This your typical front line every day fighting man's German helmet from WW1. It is an M16 model with a leather liner in brown so it was originally tanned with vegetable dye as opposed to the white chromium tan which was used later in the war and create a white finish on the leather. A nice large size 66 and stamped W66 for Hermann Weissenburger & Co., Stuttgart-Canstatt. The original dark green smooth factory paint is still most present on both the inside outside of the shell as are the two original chinstrap bales. As we can see the helmet was sent back home in 1918 via the US postal service and sent back a friend in Lincoln, NE. Based on other surviving examples the two stamps on the front would have been two 12 cent Washington stamps which have simply fallen off over time but could be replaced by a few dollars. The tape on the front and back is a US 1918 military postal tape made of a sticky fabric material and is also seen on similar surviving examples. Tempting to just peel it off but then we would be ruining some 1918 US history trying to get back to 1916 German history. As with anything WW1 original it's always best to leave these things as we find them for future generations to enjoy and research.
VET PROVENANCE BACKGROUND
On Sat, 27 Nov 2021 at 12:13, Female Seller wrote:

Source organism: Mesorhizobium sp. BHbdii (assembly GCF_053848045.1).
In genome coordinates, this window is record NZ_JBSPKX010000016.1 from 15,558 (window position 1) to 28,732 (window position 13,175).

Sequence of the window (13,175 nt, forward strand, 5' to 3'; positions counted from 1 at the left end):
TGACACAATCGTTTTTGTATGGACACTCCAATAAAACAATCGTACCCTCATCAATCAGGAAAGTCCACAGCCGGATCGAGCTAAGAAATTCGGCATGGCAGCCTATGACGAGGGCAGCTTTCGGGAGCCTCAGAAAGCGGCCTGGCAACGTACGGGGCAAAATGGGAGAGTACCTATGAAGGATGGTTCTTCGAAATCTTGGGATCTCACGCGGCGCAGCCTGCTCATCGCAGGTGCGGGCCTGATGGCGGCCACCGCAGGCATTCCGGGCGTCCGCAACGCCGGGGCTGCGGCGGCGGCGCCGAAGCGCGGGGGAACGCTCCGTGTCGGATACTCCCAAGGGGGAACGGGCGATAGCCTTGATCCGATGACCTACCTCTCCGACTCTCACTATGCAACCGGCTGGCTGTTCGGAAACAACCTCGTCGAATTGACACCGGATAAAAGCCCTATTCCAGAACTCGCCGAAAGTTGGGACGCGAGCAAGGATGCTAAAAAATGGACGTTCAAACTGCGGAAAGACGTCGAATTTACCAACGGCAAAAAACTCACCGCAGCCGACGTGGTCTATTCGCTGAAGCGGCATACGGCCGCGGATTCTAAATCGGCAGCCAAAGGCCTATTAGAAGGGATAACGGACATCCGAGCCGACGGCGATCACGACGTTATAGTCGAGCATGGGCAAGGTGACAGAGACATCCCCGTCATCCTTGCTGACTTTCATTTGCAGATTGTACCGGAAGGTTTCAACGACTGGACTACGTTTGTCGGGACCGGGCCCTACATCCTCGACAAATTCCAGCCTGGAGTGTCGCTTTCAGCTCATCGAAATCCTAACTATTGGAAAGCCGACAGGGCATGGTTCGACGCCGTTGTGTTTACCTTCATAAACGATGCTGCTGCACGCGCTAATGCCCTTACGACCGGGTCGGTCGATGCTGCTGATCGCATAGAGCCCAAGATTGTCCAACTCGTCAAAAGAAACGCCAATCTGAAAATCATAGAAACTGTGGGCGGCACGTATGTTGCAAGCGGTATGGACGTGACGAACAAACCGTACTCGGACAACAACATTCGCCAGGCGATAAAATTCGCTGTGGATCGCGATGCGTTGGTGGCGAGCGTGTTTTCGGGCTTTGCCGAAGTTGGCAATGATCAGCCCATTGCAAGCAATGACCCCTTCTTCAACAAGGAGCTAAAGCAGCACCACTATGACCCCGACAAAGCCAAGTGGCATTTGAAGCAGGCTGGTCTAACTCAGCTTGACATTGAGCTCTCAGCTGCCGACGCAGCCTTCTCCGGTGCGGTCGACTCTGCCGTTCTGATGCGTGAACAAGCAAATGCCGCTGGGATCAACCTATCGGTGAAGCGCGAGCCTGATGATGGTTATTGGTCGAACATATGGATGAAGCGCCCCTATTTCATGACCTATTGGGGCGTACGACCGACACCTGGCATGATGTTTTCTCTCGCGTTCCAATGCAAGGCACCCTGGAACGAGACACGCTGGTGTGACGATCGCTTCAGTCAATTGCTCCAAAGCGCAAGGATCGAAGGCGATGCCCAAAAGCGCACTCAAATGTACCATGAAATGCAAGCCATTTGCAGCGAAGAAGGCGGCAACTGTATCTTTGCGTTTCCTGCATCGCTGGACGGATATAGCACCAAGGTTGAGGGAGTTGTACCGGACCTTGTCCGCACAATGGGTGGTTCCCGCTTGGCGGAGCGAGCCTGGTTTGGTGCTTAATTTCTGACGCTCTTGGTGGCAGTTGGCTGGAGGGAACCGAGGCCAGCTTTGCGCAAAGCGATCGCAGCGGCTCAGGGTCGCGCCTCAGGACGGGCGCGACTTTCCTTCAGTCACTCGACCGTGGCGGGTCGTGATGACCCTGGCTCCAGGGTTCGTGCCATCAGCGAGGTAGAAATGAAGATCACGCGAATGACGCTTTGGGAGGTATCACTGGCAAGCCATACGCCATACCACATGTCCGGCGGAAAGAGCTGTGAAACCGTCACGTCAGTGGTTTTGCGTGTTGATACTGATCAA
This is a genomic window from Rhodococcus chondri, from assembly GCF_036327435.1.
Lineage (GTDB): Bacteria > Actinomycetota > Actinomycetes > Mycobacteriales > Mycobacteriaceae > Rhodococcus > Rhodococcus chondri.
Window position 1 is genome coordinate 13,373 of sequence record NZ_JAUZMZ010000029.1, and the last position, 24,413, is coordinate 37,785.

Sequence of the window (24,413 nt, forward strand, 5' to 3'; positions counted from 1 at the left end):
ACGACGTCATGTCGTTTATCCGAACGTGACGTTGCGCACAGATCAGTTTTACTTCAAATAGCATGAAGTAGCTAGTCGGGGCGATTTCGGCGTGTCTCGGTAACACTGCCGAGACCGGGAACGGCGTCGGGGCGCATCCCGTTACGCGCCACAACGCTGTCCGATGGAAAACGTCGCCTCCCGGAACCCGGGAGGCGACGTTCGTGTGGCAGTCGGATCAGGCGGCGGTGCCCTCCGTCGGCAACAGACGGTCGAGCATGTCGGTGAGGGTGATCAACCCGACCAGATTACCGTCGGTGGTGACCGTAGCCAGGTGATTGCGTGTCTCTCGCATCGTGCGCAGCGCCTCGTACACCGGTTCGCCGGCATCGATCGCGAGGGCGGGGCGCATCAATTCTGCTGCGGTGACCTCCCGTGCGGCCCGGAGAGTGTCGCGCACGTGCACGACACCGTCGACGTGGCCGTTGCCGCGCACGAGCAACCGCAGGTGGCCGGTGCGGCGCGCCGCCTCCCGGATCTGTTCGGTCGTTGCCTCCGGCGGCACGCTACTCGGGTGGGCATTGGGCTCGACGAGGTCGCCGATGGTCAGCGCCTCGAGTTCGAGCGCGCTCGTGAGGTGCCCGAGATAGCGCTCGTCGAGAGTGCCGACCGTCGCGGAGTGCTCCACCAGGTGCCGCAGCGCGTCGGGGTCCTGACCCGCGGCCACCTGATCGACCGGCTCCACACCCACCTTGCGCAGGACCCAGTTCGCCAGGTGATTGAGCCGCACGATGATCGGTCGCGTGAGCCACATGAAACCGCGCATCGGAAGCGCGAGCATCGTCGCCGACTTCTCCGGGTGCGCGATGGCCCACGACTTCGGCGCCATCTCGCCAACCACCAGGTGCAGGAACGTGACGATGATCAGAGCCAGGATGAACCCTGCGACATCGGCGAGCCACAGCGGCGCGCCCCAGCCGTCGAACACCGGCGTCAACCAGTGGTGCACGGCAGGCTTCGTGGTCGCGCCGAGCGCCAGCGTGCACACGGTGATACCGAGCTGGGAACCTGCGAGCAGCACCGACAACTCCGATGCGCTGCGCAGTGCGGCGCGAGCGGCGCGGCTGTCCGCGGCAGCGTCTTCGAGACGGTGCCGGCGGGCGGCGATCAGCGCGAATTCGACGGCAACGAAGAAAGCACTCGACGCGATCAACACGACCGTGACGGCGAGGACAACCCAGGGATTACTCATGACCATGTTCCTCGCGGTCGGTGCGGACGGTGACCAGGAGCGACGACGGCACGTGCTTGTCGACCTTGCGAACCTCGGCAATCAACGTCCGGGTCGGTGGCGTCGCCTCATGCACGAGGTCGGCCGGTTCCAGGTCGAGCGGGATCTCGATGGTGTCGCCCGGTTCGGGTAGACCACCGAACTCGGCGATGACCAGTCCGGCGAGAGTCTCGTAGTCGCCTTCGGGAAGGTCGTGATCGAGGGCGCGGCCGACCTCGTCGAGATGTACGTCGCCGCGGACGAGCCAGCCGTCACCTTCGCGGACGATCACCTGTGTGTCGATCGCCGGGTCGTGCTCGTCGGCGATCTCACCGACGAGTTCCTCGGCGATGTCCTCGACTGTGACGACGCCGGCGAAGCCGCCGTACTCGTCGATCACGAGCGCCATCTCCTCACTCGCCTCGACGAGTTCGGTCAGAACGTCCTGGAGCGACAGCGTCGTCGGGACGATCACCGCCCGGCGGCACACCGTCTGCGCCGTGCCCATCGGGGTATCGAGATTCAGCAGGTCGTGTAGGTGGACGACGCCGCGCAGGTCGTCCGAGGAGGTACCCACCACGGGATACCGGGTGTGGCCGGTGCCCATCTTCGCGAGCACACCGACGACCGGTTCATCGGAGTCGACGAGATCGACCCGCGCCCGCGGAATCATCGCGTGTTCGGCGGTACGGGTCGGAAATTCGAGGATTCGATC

It is an interesting story about the helmet. My grandfather was Walter KENDLE (ace different spelling of Kendall that goes back a couple hundred years ) He and his two brothers enlisted in World War I, he was 18, they were 17 and 16 and falsified their records so they could go. Thankfully all of them returned. Grandpa sent this helmet to a friend of his in the US.
He was in the bugle corps which also was the medic/corpse carrying department. He saw horrible things which of course changed his life. He wanted to go into medicine but didn’t think he could handle all of the blood, so he chose dentistry, which led to him going into World War II as a captain, then major, in charge of the Western division dental command, stationed in Skagway, Alaska.
Back to his World War I experience, I ran across his French to English translation book when I was about 15. He told me the story of getting pneumonia due to the mustard gas. The Regiment left him behind thinking he was going to die. A French family found him, put him up in their barn, gave him French onion soup and saved his life. He claimed the French onion soup was the antidote. I treasure that story and the little book that I still have. I mailing the helmet today by UPS. I will appreciate you letting me know when you get it. And tell your wife Debby hello for me, lol.
All good wishes,
My grandfather was always from Nebraska, but was born around Syracuse, Nebraska. Dr Fraser was a family friend and later a partner in dentistry. He was kind of a mentor to get my grandfather into dentistry when he came back from WWI. I didn't know him as he died when I was young.
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